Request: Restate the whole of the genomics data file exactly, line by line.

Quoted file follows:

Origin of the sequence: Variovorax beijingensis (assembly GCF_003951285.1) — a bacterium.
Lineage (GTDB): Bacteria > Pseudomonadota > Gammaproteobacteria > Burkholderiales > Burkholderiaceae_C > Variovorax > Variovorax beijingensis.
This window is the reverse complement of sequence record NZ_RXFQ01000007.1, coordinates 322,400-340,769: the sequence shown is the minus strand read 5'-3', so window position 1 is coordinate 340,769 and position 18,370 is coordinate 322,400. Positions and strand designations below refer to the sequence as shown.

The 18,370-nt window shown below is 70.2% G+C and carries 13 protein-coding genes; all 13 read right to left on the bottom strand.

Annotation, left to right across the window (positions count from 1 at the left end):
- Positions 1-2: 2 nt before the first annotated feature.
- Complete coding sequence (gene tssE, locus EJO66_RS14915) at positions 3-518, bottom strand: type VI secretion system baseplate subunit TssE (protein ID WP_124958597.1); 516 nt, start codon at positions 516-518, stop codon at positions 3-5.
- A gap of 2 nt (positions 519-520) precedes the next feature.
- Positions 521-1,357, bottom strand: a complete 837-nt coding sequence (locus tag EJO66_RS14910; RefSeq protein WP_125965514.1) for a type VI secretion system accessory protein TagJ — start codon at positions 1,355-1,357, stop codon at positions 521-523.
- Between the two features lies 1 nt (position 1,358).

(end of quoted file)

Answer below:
Origin of the sequence: Variovorax beijingensis (assembly GCF_003951285.1) — a bacterium.
Lineage (GTDB): Bacteria > Pseudomonadota > Gammaproteobacteria > Burkholderiales > Burkholderiaceae_C > Variovorax > Variovorax beijingensis.
This window is the reverse complement of sequence record NZ_RXFQ01000007.1, coordinates 322,400-340,769: the sequence shown is the minus strand read 5'-3', so window position 1 is coordinate 340,769 and position 18,370 is coordinate 322,400. Positions and strand designations below refer to the sequence as shown.

The 18,370-nt window shown below is 70.2% G+C and carries 13 protein-coding genes; all 13 read right to left on the bottom strand.

Annotation, left to right across the window (positions count from 1 at the left end):
- Positions 1-2: 2 nt before the first annotated feature.
- Complete coding sequence (gene tssE, locus EJO66_RS14915) at positions 3-518, bottom strand: type VI secretion system baseplate subunit TssE (protein ID WP_124958597.1); 516 nt, start codon at positions 516-518, stop codon at positions 3-5.
- A gap of 2 nt (positions 519-520) precedes the next feature.
- Positions 521-1,357, bottom strand: a complete 837-nt coding sequence (locus tag EJO66_RS14910; RefSeq protein WP_125965514.1) for a type VI secretion system accessory protein TagJ — start codon at positions 1,355-1,357, stop codon at positions 521-523.
- Between the two features lies 1 nt (position 1,358).